Can You (At Least) Save Your Own Life?– Part II
In the first part of this series I laid out some of the dangers you may pose to yourself, such as risky behaviors or obesity. This next part, however, will take a step out from ourselves and look at the world around us. The world that we live in can be a dangerous place and, while some things like natural disasters are not so commonplace, there are some everyday dangers such as slipping and falling, drowning, fires, and various on-the-job accidents that all require some level of fitness in order to escape. This level of fitness is the topic of this second part. It’s You vs. The Natural World… and it’s got a hell of size advantage.
So, what is the level of fitness necessary to save your own life in a dangerous situation? What skills are necessary?
Earle Liederman, in a 1926 book called Endurance, mapped out five basic skills necessary for someone to save his or her own life.
- Swim at least half a mile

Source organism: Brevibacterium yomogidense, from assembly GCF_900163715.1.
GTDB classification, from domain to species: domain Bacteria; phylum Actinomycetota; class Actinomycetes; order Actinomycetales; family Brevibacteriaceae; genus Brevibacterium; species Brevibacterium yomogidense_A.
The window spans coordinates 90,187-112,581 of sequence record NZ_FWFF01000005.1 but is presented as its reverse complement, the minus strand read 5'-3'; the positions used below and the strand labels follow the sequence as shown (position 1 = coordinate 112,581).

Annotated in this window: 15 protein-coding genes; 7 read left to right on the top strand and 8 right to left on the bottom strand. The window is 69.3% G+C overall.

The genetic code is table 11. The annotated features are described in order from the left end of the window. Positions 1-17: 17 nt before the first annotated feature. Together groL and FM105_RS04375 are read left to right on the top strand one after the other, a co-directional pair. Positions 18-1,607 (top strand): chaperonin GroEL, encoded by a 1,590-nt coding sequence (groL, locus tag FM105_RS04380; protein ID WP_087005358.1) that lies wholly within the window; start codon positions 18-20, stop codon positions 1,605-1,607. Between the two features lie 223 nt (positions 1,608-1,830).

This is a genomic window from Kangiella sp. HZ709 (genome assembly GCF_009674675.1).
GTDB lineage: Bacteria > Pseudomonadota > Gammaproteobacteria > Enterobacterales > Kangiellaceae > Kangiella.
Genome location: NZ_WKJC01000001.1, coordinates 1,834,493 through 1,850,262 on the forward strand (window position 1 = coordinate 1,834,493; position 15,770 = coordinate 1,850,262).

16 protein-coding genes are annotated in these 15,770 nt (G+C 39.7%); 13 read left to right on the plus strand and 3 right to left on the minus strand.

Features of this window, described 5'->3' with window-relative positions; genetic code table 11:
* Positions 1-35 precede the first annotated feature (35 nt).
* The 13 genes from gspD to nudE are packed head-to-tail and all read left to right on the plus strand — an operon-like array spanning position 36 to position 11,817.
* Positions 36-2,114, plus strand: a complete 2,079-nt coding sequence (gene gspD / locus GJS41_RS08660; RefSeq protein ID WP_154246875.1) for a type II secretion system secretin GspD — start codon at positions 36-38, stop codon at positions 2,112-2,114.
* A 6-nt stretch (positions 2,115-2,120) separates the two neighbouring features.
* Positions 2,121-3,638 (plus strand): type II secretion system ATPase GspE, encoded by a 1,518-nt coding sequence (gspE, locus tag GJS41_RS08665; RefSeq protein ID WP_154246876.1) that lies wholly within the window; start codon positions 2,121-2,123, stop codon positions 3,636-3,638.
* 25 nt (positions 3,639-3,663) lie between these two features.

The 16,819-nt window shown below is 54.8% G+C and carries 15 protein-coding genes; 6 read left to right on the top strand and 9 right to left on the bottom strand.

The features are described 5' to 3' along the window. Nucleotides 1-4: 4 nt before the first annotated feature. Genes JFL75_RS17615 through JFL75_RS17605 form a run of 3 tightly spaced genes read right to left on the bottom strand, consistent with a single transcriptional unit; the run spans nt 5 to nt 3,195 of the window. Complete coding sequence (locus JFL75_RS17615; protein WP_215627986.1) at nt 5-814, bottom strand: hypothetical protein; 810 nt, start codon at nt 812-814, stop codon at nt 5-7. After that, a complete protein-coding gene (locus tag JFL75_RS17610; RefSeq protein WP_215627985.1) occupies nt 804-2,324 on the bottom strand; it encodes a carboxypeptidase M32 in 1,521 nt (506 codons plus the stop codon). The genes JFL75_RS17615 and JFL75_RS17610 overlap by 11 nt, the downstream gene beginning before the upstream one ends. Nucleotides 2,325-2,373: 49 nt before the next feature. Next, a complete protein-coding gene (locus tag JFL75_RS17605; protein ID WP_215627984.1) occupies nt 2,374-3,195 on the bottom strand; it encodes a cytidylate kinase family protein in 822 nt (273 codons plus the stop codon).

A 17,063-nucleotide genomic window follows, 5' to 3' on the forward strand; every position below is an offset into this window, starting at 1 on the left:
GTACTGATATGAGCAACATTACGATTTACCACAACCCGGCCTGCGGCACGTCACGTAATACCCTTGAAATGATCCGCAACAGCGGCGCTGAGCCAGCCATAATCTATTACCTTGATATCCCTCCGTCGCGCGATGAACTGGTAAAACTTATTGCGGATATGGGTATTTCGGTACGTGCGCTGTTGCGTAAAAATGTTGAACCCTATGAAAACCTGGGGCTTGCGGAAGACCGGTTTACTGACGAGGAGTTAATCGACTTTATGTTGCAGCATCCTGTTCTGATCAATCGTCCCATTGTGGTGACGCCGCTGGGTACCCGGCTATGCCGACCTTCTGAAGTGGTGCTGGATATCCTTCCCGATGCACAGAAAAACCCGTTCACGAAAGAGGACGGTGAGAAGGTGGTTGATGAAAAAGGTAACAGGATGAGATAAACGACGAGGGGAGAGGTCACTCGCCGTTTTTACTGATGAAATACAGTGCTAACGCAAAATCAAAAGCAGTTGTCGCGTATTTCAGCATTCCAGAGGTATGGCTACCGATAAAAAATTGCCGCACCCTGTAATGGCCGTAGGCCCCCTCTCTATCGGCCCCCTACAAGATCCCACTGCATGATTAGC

- Sprint for 200 Meters
- Hurdle an object at waist height
- Complete at least 15-20 pull-ups or chin-ups, with chin over the bar
- Dip between two bars or chairs for at least 25 reps
|You should probably listen to this guy.|
These basic skills are what is necessary to keep you from drowning, what will allow you to escape a burning building or run from a dangerous area, while clearing obstacles in your path, and what will allow you to pull yourself to safety, if you are in danger of falling. These skills are your basic survival tools. The goal is to get out of harms way and to do it as quickly as possible.
These are obviously not beginner-level in terms of difficulty, but they are by no means on the world-class level. These are skills attainable by the average human being and it is only once your are capable of securing your own safety that you can effectively consider saving anyone else’s life, which is the topic of Part III.